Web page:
has become Times Square to the John Houseman Theatre,
is the astoundingly entertaining Toxic Audio in
Loudmouth. Part performance art / variety / comedy,
part musical theatre, part concert this ensemble
dazzles it’s audience with searing electric
guitars, primal baselines and gut wrenching drum
beats spanning classical, pop, rock and jazz. Oh,
did I mention there are no musical instruments?
Not one. No Steinway, Zidjian, Yamaha or Fender.
Not even a triangle, not so much as a tissue paper
and comb. All of this symphonic majesty is created
using nothing but the human voice.
After seeing the
show three or four times (I have since seen it
twice more!), I was lucky enough to get the opportunity
to sit down with the entire cast as well as the
technical director to discuss the past, present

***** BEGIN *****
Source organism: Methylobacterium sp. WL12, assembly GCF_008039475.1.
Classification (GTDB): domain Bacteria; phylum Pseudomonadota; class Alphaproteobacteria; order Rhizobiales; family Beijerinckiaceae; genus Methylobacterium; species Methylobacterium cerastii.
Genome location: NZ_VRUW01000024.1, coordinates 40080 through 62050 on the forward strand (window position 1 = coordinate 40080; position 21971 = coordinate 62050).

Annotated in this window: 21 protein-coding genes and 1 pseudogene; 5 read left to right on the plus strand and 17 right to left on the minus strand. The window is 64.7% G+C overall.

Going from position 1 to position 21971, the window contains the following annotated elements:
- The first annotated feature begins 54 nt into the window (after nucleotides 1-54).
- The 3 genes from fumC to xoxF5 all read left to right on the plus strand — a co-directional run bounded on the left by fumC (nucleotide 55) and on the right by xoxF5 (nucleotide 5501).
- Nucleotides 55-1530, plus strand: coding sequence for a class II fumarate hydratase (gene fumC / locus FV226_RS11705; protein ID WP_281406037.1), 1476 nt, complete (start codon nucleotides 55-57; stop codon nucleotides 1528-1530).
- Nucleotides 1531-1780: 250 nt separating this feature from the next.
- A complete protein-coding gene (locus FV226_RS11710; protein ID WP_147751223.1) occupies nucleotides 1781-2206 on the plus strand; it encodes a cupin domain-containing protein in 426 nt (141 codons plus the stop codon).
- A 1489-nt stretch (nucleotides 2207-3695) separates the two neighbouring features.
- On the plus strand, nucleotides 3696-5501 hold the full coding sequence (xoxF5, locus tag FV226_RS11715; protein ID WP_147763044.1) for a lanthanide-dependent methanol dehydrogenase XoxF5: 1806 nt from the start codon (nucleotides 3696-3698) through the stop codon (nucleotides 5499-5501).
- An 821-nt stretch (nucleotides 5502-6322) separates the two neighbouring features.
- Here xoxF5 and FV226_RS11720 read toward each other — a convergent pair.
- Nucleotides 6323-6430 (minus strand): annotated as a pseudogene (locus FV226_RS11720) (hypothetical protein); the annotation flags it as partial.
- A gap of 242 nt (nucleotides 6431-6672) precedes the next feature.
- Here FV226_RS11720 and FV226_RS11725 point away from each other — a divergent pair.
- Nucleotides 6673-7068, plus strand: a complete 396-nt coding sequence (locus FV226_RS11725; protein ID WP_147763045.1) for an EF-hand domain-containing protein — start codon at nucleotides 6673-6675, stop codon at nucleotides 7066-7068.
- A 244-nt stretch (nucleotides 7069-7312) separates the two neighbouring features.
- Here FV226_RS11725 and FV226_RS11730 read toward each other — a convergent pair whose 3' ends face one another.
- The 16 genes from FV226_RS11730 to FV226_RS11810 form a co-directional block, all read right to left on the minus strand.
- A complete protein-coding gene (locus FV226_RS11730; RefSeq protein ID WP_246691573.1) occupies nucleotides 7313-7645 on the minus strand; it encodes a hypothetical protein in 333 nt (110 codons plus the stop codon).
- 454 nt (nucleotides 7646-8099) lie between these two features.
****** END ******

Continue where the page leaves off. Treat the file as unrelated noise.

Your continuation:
and future of this high-octane, thoroughly original
production. With less than an hour before curtain,
I sat down with:
James (Performer, Co-Writer) a hunky JFK
Jr. look-a-like. He has a raspy belt that practically
defines 80’s power ballads - look out Bon
James (Performer, Co-Music Director, Arranger)
maybe it is the Ginger Grant red hair, or the
velvety, lush vocals -her cover of Evanescence's
'Bring Me To Life' is breath-taking - or maybe
just the black corset that is part of her David
Brooks designed costume, she commands the stage
with a sweet vampishness.
Mailhot-Valines (Performer, Co-Music Director,
Arranger) She possesses a cherubic beauty that
belies a power-house voice. Surprisingly, she
is off-stage, the quietest of the ensemble.
Ruiz (Performer, Co-Writer, Conceiver,
Director) The definite ringmaster. He has a gift
for stone faced humor. On stage he is reminicent